LegalZoom.com Aug. 2 failed to persuade a Missouri federal district court that it is not practicing law without a license in that state.
The U.S. District Court for the Western District of Missouri denied LegalZoom's motion for summary judgment and ruled that plaintiffs may proceed with their class action which asserts that the California-based legal document vendor violated Missouri's statute prohibiting the unauthorized practice of law (Janson v. LegalZoom.com Inc., W.D. Mo., No. 2:10-CV-04018-NKL, 8/2/11, further proceedings in 26 Law. Man. Prof. Conduct 496).
A reasonable juror could find that LegalZoom's computerized “decision tree” software, which drafts legal documents based on responses a customer types into an online questionnaire, is a legal document preparation service and therefore that the company is engaged in unauthorized practice, Judge Nanette K. Laughrey said.
The fact that documents are drawn up by a computer doesn't immunize the company, Laughrey added, because the computer program was designed by LegalZoom employees based on an analysis of Missouri law, and a LegalZoom employee checks each questionnaire for completeness and consistency of information.
“There is little or no difference between this and a lawyer in Missouri asking a client a series of questions and then preparing a legal document based on the answers provided and applicable Missouri law,” Laughrey wrote.
The lawsuit seeks the treble damages allowed under the Missouri UPL statute, Mo. Rev. Stat. §484.020.2, as well as injunctive relief and punitive damages.
Todd Janson, Gerald T. Ardrey, Chad M. Ferrell, and C&J Remodeling LLC filed a class action in Missouri state court against LegalZoom.com, a California-based online legal document preparation service. LegalZoom's website allows customers to put together their own legal documents by choosing a product or service suitable to their needs and inputting data via a questionnaire. The website platform then generates a document tailored to the customer's information.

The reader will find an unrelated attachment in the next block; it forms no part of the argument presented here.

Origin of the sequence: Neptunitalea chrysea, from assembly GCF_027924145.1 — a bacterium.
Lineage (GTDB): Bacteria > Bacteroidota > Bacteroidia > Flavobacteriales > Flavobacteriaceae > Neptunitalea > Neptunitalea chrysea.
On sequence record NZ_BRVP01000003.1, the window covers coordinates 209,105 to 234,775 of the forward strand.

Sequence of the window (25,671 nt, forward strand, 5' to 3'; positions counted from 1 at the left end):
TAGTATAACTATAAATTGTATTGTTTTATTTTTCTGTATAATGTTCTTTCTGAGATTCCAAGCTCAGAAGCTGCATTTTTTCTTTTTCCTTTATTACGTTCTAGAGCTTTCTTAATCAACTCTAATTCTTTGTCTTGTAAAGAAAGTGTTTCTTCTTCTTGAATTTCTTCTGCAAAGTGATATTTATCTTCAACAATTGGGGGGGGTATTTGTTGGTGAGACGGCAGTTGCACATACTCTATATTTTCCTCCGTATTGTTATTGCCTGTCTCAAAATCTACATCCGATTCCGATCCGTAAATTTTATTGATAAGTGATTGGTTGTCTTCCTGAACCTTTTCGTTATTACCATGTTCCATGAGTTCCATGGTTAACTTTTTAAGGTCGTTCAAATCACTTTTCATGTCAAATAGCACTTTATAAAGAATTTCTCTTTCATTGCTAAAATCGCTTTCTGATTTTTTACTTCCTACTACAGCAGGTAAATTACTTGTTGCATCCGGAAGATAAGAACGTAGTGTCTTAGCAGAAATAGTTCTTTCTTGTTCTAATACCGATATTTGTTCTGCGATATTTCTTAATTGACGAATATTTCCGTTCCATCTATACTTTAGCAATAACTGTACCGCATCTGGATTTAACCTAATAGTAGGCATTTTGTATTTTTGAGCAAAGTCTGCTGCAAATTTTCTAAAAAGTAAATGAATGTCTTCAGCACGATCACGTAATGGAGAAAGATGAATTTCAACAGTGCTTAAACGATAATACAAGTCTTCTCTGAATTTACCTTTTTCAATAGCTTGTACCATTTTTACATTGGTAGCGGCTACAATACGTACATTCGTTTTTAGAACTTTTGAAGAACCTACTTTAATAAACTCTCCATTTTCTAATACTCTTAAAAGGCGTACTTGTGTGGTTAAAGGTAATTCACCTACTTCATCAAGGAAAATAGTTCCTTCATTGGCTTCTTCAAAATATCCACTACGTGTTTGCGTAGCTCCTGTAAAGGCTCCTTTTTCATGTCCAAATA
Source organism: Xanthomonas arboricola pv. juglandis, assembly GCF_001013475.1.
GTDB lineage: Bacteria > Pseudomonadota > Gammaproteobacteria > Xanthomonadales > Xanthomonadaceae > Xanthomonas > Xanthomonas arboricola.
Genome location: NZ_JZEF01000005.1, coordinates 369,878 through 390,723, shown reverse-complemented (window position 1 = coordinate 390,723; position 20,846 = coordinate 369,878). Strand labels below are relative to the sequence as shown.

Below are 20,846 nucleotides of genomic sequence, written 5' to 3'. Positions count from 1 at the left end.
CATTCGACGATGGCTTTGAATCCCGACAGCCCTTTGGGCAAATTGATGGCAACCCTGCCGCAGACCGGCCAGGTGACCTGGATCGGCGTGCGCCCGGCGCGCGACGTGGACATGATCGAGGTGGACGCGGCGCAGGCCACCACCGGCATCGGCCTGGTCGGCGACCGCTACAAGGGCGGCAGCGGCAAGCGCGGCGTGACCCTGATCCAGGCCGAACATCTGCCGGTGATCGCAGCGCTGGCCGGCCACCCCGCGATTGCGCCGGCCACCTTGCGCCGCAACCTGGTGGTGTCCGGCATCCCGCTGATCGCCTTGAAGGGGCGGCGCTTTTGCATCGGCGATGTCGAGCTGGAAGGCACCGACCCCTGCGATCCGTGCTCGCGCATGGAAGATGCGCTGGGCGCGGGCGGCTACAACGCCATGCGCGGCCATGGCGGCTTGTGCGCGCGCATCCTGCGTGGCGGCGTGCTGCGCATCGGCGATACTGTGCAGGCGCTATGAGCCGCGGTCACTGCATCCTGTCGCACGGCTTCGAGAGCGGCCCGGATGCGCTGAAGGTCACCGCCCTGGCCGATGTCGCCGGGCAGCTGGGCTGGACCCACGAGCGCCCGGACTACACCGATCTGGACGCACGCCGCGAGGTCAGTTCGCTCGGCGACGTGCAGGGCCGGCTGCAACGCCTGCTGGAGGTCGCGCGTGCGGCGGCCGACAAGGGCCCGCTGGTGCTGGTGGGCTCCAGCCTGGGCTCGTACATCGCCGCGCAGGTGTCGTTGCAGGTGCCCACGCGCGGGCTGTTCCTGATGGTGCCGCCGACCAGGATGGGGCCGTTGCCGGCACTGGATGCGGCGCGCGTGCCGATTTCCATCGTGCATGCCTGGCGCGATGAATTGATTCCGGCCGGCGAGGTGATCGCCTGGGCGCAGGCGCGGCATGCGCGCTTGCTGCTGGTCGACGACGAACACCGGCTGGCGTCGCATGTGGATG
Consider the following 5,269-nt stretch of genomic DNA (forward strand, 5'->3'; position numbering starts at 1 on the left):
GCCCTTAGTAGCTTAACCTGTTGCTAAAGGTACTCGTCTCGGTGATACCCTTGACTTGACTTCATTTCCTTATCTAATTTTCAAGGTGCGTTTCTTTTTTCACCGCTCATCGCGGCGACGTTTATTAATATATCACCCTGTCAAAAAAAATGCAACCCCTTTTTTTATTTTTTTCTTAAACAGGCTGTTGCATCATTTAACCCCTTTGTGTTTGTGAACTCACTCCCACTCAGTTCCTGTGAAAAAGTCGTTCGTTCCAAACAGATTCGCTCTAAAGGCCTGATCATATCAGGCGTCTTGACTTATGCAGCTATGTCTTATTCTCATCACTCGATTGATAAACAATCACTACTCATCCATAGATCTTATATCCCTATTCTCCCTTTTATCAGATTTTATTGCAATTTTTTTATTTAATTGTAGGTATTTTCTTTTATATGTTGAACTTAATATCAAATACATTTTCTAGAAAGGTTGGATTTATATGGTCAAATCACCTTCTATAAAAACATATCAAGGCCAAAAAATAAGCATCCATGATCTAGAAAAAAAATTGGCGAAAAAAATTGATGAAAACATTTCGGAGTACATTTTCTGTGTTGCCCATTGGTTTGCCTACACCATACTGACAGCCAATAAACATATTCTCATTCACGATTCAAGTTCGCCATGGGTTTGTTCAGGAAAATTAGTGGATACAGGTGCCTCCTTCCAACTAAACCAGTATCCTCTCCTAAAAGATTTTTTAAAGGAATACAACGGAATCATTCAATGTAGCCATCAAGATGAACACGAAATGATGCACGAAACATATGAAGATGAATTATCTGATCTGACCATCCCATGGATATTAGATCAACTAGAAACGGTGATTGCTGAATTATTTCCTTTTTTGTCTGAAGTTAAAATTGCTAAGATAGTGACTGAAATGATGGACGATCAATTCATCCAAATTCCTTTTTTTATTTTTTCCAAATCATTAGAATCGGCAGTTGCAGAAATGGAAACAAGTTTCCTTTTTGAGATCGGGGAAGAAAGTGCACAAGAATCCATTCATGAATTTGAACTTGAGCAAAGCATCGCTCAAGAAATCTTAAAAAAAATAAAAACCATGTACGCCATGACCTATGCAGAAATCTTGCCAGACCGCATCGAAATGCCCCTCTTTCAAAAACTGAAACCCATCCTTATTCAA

The plaintiffs, all Missouri residents, argue that the company violated Missouri's unauthorized practice law when it sold them legal documents generated on its website. They also claim the company violated Missouri's Merchandising Practices Act by enticing customers to buy its services with false representations about their legality and validity.
The plaintiffs make no claim against the part of LegalZoom's business that sells blank legal forms that customers themselves fill out, such as affidavits, bills of sale, letters, releases, promissory notes, and various types of agreements.
LegalZoom removed the case to federal court in Missouri, then tried to get the case transferred to a California federal court under a forum-selection clause in its contract that named “courts of the city of Los Angeles” as the agreed-upon venue. In an earlier ruling, the Missouri federal court denied the motion, concluding that the matter belongs in Missouri given that state's strong interest in interpreting and applying its own unauthorized practice laws. See 26 Law. Man. Prof. Conduct 496.
In its motion for summary judgment, LegalZoom argued that its online software is the 21st century equivalent of the do-it-yourself divorce kit approved in In re Thompson, 547 S.W.2d 365, 366 (Mo. 1978). The plaintiffs, on the other hand, contended that LegalZoom goes far beyond selling fill-in-the-blank kits and actually prepares legal documents for its customers, an activity forbidden to nonlawyers.